Unless you’ve been living under a rock, or in some weed-induced belief that we’re still in the Clinton administration, times are a little tough.
The dollar doesn’t really go as far as it used to, does it? As I said to a good friend of mine the other day when lamenting about my own deteriorating financial situation, “I feel like everything on this safari has cost me twice what it should have.”
Of course it does. Welcome to Washington. We hope you’ll be here a while.
A couple of weeks ago, I was sitting outside on the balcony reading the City Paper while Brandon was smoking. In addition to snickering like a 12-year-old boy at various “service” ads, one caught my attention.
Its slick language was something along the lines of “Get great financial compensation for giving a family hope.” Doesn’t that just make you feel warm and fuzzy? Like you want to hug your Grandma?
But this wasn’t giving a family hope in that “Vote for Barack Obama” kind of way. This was about giving an infertile couple a chance to have a baby. Yours. From your egg.
“Brandon!! Look! I can totally sell my eggs. It’s not like I’m going to use them,” I said excitedly as I jumped up to hand him the City Paper.
My enthusiasm was not met with similar enthusiasm, which isn’t an oddity in our relationship, but I was surprised nonetheless. I had totally come up with a beautiful solution for recovering the expense of moving and I was going to help a woman who truly wanted a child of her own and couldn’t have one.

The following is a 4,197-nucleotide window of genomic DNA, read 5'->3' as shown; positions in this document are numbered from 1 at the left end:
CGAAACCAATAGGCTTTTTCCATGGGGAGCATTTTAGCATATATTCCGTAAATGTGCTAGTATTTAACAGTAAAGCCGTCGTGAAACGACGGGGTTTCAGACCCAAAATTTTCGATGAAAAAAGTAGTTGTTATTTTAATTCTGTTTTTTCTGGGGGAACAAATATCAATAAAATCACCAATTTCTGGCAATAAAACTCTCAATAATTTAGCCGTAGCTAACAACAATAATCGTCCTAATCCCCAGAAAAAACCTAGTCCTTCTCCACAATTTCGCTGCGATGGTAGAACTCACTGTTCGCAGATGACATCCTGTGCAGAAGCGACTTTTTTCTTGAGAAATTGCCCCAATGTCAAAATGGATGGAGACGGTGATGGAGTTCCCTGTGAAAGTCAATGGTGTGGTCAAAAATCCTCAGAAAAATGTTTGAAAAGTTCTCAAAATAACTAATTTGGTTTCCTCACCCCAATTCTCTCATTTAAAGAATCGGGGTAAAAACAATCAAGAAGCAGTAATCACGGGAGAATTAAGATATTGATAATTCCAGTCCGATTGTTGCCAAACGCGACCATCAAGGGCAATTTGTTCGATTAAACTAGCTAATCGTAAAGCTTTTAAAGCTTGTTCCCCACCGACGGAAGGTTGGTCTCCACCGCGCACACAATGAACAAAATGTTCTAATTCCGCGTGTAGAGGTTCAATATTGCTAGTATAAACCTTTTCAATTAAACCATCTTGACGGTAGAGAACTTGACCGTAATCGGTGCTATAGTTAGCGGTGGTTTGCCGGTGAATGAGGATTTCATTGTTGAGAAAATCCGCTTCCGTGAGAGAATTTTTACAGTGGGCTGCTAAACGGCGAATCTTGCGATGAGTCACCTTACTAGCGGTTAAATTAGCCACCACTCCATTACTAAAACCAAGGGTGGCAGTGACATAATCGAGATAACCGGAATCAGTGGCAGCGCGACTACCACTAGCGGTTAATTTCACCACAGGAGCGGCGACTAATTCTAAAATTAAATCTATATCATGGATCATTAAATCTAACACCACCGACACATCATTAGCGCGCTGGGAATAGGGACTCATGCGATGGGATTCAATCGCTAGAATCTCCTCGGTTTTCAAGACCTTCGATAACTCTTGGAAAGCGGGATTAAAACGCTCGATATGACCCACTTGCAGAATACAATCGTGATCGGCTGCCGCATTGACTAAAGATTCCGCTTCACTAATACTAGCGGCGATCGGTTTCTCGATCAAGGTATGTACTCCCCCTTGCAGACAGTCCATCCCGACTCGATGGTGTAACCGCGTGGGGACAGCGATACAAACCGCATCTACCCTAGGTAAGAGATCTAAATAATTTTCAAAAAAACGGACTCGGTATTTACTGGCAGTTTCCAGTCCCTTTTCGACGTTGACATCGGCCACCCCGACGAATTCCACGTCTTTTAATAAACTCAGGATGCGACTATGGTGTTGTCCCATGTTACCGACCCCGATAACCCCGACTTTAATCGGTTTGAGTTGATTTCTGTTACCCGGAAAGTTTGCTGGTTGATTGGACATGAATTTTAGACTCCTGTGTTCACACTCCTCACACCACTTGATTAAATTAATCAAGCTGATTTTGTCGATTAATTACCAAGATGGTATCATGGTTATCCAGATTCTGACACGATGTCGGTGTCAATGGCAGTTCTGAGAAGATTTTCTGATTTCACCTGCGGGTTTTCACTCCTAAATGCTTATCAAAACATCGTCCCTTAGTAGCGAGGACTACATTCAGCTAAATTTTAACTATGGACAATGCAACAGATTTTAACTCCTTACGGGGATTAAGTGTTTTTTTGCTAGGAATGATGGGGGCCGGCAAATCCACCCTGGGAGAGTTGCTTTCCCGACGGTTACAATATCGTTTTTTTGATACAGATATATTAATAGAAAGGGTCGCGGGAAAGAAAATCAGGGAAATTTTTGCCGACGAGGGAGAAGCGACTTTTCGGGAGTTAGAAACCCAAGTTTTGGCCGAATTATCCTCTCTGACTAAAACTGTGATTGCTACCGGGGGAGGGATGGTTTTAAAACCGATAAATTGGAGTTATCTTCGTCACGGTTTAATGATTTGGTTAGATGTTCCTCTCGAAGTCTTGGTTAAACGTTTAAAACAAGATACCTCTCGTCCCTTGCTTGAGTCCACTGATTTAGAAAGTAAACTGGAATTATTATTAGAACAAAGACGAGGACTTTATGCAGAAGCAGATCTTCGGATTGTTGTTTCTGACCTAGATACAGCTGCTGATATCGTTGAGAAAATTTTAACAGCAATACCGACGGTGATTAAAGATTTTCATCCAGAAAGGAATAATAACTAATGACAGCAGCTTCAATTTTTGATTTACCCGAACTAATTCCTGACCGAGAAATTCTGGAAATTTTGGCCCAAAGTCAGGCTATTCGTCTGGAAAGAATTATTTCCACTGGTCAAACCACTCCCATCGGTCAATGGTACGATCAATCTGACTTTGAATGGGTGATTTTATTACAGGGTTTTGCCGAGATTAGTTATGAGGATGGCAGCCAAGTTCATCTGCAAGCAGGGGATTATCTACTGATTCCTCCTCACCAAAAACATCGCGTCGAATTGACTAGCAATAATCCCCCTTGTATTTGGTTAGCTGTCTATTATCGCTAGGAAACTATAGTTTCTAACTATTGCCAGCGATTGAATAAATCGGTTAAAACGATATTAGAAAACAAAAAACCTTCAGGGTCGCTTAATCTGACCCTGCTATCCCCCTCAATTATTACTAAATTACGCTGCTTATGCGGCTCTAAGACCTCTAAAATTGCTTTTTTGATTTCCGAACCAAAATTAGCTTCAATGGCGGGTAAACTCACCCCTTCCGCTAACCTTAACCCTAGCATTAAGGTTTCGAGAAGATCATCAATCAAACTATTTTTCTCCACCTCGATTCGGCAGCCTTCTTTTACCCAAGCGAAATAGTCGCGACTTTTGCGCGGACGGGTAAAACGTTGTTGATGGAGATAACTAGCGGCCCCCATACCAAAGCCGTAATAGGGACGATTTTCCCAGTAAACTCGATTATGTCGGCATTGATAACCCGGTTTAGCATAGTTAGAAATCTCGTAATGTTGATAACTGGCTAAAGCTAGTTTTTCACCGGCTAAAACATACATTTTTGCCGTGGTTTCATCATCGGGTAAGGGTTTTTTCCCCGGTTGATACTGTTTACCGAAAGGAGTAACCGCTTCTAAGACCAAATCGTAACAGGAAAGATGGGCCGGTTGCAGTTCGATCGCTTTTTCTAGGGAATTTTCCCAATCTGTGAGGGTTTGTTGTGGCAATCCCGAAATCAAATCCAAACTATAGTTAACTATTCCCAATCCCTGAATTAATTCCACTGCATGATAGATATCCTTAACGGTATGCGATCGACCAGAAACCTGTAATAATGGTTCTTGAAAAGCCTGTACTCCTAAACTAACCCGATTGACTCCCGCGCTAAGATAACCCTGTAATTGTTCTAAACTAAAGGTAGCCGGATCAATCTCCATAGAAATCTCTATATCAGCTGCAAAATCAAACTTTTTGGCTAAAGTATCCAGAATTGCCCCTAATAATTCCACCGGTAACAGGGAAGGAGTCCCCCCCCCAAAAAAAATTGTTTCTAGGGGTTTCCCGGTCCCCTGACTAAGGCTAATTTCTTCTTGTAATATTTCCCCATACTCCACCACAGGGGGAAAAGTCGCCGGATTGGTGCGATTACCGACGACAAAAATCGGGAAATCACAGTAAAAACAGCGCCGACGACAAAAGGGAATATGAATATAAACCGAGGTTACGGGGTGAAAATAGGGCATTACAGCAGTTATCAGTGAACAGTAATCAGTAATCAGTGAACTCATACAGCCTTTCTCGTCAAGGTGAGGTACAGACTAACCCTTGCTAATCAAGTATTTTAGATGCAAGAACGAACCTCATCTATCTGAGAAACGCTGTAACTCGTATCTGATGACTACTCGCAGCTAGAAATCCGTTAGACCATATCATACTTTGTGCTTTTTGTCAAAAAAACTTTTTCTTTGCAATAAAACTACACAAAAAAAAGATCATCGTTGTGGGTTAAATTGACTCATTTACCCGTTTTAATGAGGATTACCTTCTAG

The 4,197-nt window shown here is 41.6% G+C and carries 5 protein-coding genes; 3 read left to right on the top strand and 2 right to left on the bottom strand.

“Could you handle that?” he asked. “Would you really be able to NOT think about how somewhere, your child is out there.”
“But it’s not my child,” I countered. “It’s just my equipment put in someone else’s body who carried it. It’s not like I’m giving birth.”
My argument was not easily accepted, and the more I thought about it, he’s right. It would be odd for me to think about, in say, 16 years, that I had a kid driving a car somewhere, probably just as bad at making left turns and parking as I am — and they’d have no way of knowing why they couldn’t make left turns or park. They’d never know how they got that part of their genetic makeup.
But, apparently, I’m not the only person who entertained that thought.
I saw on CNN.com this afternoon a story about a woman who sold her eggs — because of the economy!
OK, if I was on the fence before, I’m off the fence because this is NOT an easy process. And for someone who hates doctors as much as I do, I’m not sure going through all of this is worth it. And, as much as I hate to admit it, Brandon’s right — I never would be able to get out of my head the thought of someone who may look like me, act like me, be afraid of mushrooms, etc., being out there roaming around.
But it’s an interesting moral question, isn’t it? I don’t know if I’ll ever have children. I likely won’t. Compared to some of the dirtbags out there who do have children, I’m top-shelf breeding material. I’m reasonably attractive, I’m moderately intelligent, I’m painfully humble (ha!). Could the argument be made that I should help populate the world with people like me? (God help us all. That may be a really, really bad idea.)
On the other hand, though, isn’t it kind of amazing the choices a crappy economy can force people to make?